References

1. Brunel, N: Dynamics of sparsely connected networks of excitatory and inhibitory spiking neurons. J. Comput. Neurosci 2000, 8:183–208.

2. Dummer B, Wieland S and Lindner B: Self-consistent determination of the spike-train power spectrum in a neural network with sparse connectivity. Front. Comput. Neurosci 2014, 8:104

P152 Astrocyte-modulated synaptic plasticity in sensory cortex: a computational study

Ausra Saudargiene1,2†, Tiina Maninen3†, Riikka Havela3, Marja-Leena Linne3

1Neuroscience Institute, Lithuanian University of Health Sciences, Kaunas, LT-50161, Lithuania; 2Department of Informatics, Vytautas Magnus University, Kaunas, LT-44404, Lithuania; 3Computational Neuroscience Group, BioMediTech Institute and Faculty of Biomedical Sciences and Engineering, Tampere University of Technology, Tampere, Finland

Correspondence: Marja-Leena Linne (marja-leena.linne@tut.fi)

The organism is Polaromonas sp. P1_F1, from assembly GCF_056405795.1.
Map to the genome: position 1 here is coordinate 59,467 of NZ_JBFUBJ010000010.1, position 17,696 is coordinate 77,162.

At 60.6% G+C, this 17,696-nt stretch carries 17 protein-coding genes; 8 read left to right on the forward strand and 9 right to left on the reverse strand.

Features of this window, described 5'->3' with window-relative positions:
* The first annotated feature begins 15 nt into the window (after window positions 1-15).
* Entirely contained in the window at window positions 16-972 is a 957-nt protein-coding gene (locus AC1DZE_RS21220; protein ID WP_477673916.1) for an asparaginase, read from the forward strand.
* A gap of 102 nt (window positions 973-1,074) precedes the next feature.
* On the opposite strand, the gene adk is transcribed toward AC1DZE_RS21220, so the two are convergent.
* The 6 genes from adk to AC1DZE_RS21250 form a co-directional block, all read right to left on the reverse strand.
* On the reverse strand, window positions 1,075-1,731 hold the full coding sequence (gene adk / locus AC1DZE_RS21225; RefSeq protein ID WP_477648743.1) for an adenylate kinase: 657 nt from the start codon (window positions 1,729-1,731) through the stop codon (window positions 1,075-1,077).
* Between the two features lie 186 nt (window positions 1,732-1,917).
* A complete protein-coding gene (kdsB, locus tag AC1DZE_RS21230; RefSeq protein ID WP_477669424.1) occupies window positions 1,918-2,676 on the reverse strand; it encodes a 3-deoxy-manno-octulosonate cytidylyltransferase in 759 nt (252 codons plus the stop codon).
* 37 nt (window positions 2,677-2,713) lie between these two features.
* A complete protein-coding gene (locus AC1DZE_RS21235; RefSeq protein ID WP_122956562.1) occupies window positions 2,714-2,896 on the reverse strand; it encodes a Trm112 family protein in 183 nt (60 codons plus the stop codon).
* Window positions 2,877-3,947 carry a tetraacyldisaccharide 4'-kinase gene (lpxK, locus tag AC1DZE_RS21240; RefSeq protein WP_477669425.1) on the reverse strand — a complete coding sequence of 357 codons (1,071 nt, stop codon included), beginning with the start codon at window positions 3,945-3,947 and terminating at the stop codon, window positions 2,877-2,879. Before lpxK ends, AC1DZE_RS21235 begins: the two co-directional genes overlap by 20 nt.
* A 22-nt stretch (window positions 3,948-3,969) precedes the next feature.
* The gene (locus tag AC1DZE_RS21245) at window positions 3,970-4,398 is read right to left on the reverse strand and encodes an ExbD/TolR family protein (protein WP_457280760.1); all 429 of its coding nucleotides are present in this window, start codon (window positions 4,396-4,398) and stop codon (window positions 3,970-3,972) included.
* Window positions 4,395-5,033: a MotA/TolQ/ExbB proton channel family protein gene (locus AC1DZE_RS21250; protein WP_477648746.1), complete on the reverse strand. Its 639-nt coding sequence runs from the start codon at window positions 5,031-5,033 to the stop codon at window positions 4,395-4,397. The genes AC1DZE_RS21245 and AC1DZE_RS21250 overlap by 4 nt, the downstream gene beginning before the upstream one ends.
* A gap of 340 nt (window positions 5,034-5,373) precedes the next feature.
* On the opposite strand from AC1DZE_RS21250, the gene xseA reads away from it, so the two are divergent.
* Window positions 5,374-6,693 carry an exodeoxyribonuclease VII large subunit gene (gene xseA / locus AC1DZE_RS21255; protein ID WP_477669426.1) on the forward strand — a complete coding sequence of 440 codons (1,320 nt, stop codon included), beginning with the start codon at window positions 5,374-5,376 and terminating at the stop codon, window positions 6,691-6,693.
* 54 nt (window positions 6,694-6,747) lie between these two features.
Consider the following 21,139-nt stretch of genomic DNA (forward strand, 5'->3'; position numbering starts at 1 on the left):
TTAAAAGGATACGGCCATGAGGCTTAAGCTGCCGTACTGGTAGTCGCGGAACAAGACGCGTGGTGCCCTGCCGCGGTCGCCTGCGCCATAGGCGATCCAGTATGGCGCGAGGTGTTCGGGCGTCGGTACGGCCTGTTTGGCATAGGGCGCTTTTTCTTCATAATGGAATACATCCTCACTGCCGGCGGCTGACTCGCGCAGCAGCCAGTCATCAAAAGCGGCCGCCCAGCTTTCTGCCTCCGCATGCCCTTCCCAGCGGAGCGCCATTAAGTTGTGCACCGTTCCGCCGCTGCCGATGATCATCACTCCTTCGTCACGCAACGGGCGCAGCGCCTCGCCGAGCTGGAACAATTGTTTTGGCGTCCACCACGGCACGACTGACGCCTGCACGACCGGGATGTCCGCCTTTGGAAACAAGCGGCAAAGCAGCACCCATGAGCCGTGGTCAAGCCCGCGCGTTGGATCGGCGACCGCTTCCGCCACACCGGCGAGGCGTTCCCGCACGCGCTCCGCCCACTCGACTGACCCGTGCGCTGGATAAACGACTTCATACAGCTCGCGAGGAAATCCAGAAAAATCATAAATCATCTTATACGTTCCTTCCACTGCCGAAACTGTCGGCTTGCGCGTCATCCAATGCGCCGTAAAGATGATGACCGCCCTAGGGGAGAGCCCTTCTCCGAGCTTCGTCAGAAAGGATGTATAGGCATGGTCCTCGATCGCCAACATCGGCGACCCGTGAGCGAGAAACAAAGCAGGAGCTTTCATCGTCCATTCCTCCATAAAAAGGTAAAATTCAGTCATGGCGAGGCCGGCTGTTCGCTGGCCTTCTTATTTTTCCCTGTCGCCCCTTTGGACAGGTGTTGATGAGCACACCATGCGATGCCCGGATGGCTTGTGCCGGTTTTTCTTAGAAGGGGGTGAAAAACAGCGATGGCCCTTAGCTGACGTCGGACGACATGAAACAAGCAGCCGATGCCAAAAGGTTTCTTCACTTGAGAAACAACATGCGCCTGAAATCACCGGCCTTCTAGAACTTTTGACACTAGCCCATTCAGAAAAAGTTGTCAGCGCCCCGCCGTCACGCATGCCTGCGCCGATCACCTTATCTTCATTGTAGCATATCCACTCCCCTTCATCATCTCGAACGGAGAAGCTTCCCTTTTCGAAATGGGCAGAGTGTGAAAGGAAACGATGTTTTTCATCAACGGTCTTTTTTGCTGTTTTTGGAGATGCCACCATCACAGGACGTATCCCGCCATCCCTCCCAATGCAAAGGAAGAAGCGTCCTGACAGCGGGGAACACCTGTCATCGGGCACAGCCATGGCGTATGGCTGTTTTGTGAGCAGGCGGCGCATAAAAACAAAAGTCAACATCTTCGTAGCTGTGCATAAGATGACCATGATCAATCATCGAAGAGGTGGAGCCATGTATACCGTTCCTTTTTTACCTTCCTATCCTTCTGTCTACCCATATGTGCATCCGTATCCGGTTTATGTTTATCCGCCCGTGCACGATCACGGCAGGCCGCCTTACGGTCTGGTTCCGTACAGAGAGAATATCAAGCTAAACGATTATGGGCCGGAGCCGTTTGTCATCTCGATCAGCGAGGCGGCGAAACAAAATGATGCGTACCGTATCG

Equal contribution

BMC Neuroscience 2017, 18(Suppl 1):P152

Astrocytes have been historically regarded as glial cells responsible for the homeostasis and metabolic support for neurons. Based on current knowledge astrocytes can use different mechanisms to interact with neurons and express an overwhelming complexity of molecular and cell-level signaling [1]. The mechanisms involved seem to depend not only on the developmental stage of an animal but also on the brain area, neural circuitry, as well as on the experimental technique used to characterize the phenomena. Recent evidence suggests that astrocytes play a key role in modulating synapses, in a variety of cortical areas in vitro [2], [3].